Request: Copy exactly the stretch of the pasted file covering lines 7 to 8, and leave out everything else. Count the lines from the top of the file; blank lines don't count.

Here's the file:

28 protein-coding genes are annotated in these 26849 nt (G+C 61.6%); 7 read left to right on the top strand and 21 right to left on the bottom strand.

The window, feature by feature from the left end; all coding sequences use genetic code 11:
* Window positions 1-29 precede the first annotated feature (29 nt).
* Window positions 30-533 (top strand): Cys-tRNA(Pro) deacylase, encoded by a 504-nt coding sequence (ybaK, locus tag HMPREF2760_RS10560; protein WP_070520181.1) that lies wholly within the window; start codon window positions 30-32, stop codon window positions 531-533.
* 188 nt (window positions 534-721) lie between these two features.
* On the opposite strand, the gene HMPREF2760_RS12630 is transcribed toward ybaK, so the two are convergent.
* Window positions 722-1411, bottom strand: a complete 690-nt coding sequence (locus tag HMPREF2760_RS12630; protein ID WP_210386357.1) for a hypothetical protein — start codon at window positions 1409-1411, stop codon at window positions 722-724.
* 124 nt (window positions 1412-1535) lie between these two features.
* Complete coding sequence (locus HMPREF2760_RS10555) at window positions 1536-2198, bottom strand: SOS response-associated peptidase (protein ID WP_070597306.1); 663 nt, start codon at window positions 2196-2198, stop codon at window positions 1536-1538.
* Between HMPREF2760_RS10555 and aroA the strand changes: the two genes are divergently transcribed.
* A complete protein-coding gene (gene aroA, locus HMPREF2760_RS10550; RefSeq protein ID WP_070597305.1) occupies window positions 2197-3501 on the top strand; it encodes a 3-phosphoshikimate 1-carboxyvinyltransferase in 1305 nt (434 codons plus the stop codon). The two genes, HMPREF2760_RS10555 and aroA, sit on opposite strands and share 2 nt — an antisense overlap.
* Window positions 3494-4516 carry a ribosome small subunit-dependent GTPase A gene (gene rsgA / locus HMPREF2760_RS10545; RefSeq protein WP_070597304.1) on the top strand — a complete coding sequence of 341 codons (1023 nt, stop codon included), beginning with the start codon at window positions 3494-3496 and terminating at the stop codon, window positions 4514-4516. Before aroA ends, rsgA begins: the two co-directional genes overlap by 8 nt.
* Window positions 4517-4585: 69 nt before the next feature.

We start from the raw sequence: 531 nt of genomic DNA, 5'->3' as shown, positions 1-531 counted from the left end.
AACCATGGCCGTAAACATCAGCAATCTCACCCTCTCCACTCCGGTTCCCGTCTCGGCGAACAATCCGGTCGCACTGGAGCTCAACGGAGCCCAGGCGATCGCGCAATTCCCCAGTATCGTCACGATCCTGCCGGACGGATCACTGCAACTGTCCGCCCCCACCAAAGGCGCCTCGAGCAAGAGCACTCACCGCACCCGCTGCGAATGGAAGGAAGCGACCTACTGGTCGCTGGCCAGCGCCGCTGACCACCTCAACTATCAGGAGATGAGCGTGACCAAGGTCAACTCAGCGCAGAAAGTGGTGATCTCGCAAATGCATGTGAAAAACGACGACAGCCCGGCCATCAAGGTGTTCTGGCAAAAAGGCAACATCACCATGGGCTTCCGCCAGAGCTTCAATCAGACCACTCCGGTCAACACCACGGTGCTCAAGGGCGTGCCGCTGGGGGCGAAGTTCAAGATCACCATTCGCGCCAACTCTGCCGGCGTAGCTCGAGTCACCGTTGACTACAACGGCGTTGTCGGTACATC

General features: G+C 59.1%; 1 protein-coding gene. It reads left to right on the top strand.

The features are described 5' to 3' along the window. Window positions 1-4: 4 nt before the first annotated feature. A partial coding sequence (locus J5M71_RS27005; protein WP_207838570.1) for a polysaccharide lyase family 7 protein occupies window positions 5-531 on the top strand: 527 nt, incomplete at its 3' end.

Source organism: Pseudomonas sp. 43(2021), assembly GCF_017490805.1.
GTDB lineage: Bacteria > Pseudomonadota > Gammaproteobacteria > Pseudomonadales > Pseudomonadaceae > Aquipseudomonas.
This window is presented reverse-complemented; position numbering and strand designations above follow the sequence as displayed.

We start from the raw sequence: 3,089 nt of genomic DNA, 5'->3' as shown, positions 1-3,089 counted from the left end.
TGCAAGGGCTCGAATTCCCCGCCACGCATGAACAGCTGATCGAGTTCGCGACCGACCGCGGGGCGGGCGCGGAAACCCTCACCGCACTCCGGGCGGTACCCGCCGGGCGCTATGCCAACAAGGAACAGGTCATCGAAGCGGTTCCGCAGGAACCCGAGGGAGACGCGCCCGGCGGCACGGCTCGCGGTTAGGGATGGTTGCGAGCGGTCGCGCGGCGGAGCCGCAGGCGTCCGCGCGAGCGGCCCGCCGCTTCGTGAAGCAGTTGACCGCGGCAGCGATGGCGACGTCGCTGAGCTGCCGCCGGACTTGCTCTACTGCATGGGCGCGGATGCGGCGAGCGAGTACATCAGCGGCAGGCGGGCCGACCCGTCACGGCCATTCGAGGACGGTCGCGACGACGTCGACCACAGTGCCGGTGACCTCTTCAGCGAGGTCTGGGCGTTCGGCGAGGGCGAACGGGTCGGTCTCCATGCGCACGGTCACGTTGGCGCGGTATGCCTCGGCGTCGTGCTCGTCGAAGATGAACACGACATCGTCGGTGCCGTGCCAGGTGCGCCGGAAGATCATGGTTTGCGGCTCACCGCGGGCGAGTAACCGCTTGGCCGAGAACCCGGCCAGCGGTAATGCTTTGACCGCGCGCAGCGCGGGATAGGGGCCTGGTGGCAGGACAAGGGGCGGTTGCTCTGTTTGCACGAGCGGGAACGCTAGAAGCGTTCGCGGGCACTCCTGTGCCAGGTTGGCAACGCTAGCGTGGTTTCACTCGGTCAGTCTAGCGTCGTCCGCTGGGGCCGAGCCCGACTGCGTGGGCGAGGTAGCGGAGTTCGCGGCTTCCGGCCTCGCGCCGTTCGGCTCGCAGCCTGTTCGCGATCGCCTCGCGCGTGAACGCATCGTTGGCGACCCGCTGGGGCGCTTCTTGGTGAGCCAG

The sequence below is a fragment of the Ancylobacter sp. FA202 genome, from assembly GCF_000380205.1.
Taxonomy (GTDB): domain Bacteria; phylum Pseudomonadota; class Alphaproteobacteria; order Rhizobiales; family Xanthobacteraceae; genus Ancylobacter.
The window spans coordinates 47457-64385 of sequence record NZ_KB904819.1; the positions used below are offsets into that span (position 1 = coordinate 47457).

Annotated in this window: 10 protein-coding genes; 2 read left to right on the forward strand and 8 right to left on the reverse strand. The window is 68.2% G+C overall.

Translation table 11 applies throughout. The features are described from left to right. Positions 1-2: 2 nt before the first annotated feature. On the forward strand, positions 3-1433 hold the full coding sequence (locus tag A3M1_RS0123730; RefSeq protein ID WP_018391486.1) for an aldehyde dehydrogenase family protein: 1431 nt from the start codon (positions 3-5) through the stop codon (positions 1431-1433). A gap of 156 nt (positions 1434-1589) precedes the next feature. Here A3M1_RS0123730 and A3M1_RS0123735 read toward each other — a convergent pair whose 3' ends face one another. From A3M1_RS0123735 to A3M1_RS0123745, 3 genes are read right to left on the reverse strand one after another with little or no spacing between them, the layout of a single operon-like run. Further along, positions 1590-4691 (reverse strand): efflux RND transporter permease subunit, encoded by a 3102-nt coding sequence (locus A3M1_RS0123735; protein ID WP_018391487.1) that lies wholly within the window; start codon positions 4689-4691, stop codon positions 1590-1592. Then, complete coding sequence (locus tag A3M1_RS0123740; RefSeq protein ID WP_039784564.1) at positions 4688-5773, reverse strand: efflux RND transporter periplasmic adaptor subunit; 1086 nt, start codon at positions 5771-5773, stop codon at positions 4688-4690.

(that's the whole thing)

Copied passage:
* Window positions 722-1411, bottom strand: a complete 690-nt coding sequence (locus tag HMPREF2760_RS12630; protein ID WP_210386357.1) for a hypothetical protein — start codon at window positions 1409-1411, stop codon at window positions 722-724.
* 124 nt (window positions 1412-1535) lie between these two features.